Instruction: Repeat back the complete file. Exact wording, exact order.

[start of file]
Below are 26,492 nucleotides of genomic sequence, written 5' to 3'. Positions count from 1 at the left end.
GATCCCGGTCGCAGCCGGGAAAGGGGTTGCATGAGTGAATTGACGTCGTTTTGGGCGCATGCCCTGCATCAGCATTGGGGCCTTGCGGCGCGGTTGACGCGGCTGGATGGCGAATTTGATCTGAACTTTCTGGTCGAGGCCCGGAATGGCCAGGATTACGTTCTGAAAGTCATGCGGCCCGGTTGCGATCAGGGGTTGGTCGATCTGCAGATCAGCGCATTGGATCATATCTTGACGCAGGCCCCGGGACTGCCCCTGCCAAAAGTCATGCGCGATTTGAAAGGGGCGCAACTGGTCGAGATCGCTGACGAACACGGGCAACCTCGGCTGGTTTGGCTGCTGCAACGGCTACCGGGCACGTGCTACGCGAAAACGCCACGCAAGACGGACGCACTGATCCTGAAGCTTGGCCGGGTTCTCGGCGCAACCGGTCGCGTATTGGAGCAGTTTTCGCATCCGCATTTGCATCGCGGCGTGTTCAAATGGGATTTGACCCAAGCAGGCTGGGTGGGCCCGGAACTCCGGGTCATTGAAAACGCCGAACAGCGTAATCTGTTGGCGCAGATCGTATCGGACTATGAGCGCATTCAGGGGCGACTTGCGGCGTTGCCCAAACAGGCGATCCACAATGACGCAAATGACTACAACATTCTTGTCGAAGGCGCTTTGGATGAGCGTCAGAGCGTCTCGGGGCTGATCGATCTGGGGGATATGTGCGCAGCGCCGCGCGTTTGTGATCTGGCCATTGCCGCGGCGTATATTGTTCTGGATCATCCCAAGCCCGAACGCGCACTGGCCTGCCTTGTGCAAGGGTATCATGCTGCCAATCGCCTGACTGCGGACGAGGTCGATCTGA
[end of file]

Below are 26,492 nucleotides of genomic sequence, written 5' to 3'. Positions count from 1 at the left end.
GATCCCGGTCGCAGCCGGGAAAGGGGTTGCATGAGTGAATTGACGTCGTTTTGGGCGCATGCCCTGCATCAGCATTGGGGCCTTGCGGCGCGGTTGACGCGGCTGGATGGCGAATTTGATCTGAACTTTCTGGTCGAGGCCCGGAATGGCCAGGATTACGTTCTGAAAGTCATGCGGCCCGGTTGCGATCAGGGGTTGGTCGATCTGCAGATCAGCGCATTGGATCATATCTTGACGCAGGCCCCGGGACTGCCCCTGCCAAAAGTCATGCGCGATTTGAAAGGGGCGCAACTGGTCGAGATCGCTGACGAACACGGGCAACCTCGGCTGGTTTGGCTGCTGCAACGGCTACCGGGCACGTGCTACGCGAAAACGCCACGCAAGACGGACGCACTGATCCTGAAGCTTGGCCGGGTTCTCGGCGCAACCGGTCGCGTATTGGAGCAGTTTTCGCATCCGCATTTGCATCGCGGCGTGTTCAAATGGGATTTGACCCAAGCAGGCTGGGTGGGCCCGGAACTCCGGGTCATTGAAAACGCCGAACAGCGTAATCTGTTGGCGCAGATCGTATCGGACTATGAGCGCATTCAGGGGCGACTTGCGGCGTTGCCCAAACAGGCGATCCACAATGACGCAAATGACTACAACATTCTTGTCGAAGGCGCTTTGGATGAGCGTCAGAGCGTCTCGGGGCTGATCGATCTGGGGGATATGTGCGCAGCGCCGCGCGTTTGTGATCTGGCCATTGCCGCGGCGTATATTGTTCTGGATCATCCCAAGCCCGAACGCGCACTGGCCTGCCTTGTGCAAGGGTATCATGCTGCCAATCGCCTGACTGCGGACGAGGTCGATCTGA